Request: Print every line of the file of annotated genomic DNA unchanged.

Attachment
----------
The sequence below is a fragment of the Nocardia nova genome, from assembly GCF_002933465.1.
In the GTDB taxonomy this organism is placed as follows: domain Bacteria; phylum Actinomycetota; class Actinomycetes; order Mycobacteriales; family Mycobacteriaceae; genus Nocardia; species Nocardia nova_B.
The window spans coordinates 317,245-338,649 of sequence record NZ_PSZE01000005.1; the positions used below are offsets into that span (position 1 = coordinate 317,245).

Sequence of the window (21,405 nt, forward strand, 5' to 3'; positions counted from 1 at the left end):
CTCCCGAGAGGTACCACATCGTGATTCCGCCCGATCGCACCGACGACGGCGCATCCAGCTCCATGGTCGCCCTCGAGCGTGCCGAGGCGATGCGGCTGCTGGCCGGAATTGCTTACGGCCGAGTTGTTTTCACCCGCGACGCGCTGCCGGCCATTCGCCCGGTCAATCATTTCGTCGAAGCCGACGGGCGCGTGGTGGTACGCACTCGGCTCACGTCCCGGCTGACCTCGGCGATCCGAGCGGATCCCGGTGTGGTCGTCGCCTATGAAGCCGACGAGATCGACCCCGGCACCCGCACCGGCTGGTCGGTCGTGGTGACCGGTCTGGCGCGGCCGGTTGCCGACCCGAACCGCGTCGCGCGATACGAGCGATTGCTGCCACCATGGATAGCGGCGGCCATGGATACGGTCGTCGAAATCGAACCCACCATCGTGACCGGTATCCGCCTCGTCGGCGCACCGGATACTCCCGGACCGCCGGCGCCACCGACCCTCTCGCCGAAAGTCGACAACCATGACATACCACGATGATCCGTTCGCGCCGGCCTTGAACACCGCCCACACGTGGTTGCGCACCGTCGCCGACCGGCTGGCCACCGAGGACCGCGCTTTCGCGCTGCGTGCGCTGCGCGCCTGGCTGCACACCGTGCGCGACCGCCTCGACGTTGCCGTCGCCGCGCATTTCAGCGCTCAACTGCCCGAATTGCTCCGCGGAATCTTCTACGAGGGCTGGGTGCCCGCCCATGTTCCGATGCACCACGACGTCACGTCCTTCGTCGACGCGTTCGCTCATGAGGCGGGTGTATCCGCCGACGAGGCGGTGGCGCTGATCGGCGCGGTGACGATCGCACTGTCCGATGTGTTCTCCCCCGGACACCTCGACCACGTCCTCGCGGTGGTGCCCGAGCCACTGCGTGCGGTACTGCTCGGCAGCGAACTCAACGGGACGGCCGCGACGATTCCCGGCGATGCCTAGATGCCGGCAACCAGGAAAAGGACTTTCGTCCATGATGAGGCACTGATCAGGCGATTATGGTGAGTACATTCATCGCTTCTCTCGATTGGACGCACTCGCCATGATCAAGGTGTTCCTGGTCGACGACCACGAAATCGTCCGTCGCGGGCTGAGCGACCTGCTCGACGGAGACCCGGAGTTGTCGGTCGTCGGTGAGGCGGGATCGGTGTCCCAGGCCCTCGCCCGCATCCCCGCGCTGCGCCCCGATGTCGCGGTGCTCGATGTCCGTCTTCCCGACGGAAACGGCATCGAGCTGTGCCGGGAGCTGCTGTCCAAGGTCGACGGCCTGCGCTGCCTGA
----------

The sequence below is a fragment of the Nocardia nova genome, from assembly GCF_002933465.1.
In the GTDB taxonomy this organism is placed as follows: domain Bacteria; phylum Actinomycetota; class Actinomycetes; order Mycobacteriales; family Mycobacteriaceae; genus Nocardia; species Nocardia nova_B.
The window spans coordinates 317,245-338,649 of sequence record NZ_PSZE01000005.1; the positions used below are offsets into that span (position 1 = coordinate 317,245).

Sequence of the window (21,405 nt, forward strand, 5' to 3'; positions counted from 1 at the left end):
CTCCCGAGAGGTACCACATCGTGATTCCGCCCGATCGCACCGACGACGGCGCATCCAGCTCCATGGTCGCCCTCGAGCGTGCCGAGGCGATGCGGCTGCTGGCCGGAATTGCTTACGGCCGAGTTGTTTTCACCCGCGACGCGCTGCCGGCCATTCGCCCGGTCAATCATTTCGTCGAAGCCGACGGGCGCGTGGTGGTACGCACTCGGCTCACGTCCCGGCTGACCTCGGCGATCCGAGCGGATCCCGGTGTGGTCGTCGCCTATGAAGCCGACGAGATCGACCCCGGCACCCGCACCGGCTGGTCGGTCGTGGTGACCGGTCTGGCGCGGCCGGTTGCCGACCCGAACCGCGTCGCGCGATACGAGCGATTGCTGCCACCATGGATAGCGGCGGCCATGGATACGGTCGTCGAAATCGAACCCACCATCGTGACCGGTATCCGCCTCGTCGGCGCACCGGATACTCCCGGACCGCCGGCGCCACCGACCCTCTCGCCGAAAGTCGACAACCATGACATACCACGATGATCCGTTCGCGCCGGCCTTGAACACCGCCCACACGTGGTTGCGCACCGTCGCCGACCGGCTGGCCACCGAGGACCGCGCTTTCGCGCTGCGTGCGCTGCGCGCCTGGCTGCACACCGTGCGCGACCGCCTCGACGTTGCCGTCGCCGCGCATTTCAGCGCTCAACTGCCCGAATTGCTCCGCGGAATCTTCTACGAGGGCTGGGTGCCCGCCCATGTTCCGATGCACCACGACGTCACGTCCTTCGTCGACGCGTTCGCTCATGAGGCGGGTGTATCCGCCGACGAGGCGGTGGCGCTGATCGGCGCGGTGACGATCGCACTGTCCGATGTGTTCTCCCCCGGACACCTCGACCACGTCCTCGCGGTGGTGCCCGAGCCACTGCGTGCGGTACTGCTCGGCAGCGAACTCAACGGGACGGCCGCGACGATTCCCGGCGATGCCTAGATGCCGGCAACCAGGAAAAGGACTTTCGTCCATGATGAGGCACTGATCAGGCGATTATGGTGAGTACATTCATCGCTTCTCTCGATTGGACGCACTCGCCATGATCAAGGTGTTCCTGGTCGACGACCACGAAATCGTCCGTCGCGGGCTGAGCGACCTGCTCGACGGAGACCCGGAGTTGTCGGTCGTCGGTGAGGCGGGATCGGTGTCCCAGGCCCTCGCCCGCATCCCCGCGCTGCGCCCCGATGTCGCGGTGCTCGATGTCCGTCTTCCCGACGGAAACGGCATCGAGCTGTGCCGGGAGCTGCTGTCCAAGGTCGACGGCCTGCGCTGCCTGA